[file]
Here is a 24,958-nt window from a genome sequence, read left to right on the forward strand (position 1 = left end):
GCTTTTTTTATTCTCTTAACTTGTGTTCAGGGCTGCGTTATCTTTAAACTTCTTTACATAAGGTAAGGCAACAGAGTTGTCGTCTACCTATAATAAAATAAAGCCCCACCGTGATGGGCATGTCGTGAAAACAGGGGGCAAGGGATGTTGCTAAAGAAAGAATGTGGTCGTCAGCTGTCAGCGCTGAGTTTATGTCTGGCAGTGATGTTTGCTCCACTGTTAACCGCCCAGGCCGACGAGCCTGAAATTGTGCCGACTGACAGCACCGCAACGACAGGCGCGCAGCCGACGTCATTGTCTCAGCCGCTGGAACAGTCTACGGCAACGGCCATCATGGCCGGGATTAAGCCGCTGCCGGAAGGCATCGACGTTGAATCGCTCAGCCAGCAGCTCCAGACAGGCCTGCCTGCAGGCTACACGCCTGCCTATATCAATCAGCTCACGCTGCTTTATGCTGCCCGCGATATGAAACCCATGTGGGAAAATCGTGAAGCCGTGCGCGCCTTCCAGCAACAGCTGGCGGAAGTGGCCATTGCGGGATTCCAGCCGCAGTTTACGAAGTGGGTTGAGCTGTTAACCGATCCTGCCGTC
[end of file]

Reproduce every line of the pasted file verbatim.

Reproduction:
Here is a 24,958-nt window from a genome sequence, read left to right on the forward strand (position 1 = left end):
GCTTTTTTTATTCTCTTAACTTGTGTTCAGGGCTGCGTTATCTTTAAACTTCTTTACATAAGGTAAGGCAACAGAGTTGTCGTCTACCTATAATAAAATAAAGCCCCACCGTGATGGGCATGTCGTGAAAACAGGGGGCAAGGGATGTTGCTAAAGAAAGAATGTGGTCGTCAGCTGTCAGCGCTGAGTTTATGTCTGGCAGTGATGTTTGCTCCACTGTTAACCGCCCAGGCCGACGAGCCTGAAATTGTGCCGACTGACAGCACCGCAACGACAGGCGCGCAGCCGACGTCATTGTCTCAGCCGCTGGAACAGTCTACGGCAACGGCCATCATGGCCGGGATTAAGCCGCTGCCGGAAGGCATCGACGTTGAATCGCTCAGCCAGCAGCTCCAGACAGGCCTGCCTGCAGGCTACACGCCTGCCTATATCAATCAGCTCACGCTGCTTTATGCTGCCCGCGATATGAAACCCATGTGGGAAAATCGTGAAGCCGTGCGCGCCTTCCAGCAACAGCTGGCGGAAGTGGCCATTGCGGGATTCCAGCCGCAGTTTACGAAGTGGGTTGAGCTGTTAACCGATCCTGCCGTC